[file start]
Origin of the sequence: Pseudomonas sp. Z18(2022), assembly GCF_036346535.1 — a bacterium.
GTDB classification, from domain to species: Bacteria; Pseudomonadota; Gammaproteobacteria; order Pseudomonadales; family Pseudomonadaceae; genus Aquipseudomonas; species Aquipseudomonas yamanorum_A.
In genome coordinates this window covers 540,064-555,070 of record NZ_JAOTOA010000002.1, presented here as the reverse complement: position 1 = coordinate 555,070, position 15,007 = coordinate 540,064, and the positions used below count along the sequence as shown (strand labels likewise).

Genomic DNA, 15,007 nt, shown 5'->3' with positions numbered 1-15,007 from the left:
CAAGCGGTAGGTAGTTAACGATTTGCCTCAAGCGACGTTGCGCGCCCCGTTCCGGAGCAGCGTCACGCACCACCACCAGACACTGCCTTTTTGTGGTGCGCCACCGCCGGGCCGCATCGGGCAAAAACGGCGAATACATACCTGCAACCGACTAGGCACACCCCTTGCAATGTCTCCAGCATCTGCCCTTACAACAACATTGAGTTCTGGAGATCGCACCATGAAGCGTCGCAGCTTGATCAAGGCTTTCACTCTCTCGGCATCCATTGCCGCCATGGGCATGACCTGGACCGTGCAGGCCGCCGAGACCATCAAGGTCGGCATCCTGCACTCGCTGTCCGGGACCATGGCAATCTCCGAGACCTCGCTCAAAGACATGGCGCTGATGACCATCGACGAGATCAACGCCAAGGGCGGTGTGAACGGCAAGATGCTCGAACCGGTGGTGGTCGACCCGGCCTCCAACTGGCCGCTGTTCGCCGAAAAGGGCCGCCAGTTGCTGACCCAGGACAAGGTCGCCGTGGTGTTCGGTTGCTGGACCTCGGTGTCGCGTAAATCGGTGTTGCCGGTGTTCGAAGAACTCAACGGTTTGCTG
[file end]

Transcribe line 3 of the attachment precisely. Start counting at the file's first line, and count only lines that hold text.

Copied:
In genome coordinates this window covers 540,064-555,070 of record NZ_JAOTOA010000002.1, presented here as the reverse complement: position 1 = coordinate 555,070, position 15,007 = coordinate 540,064, and the positions used below count along the sequence as shown (strand labels likewise).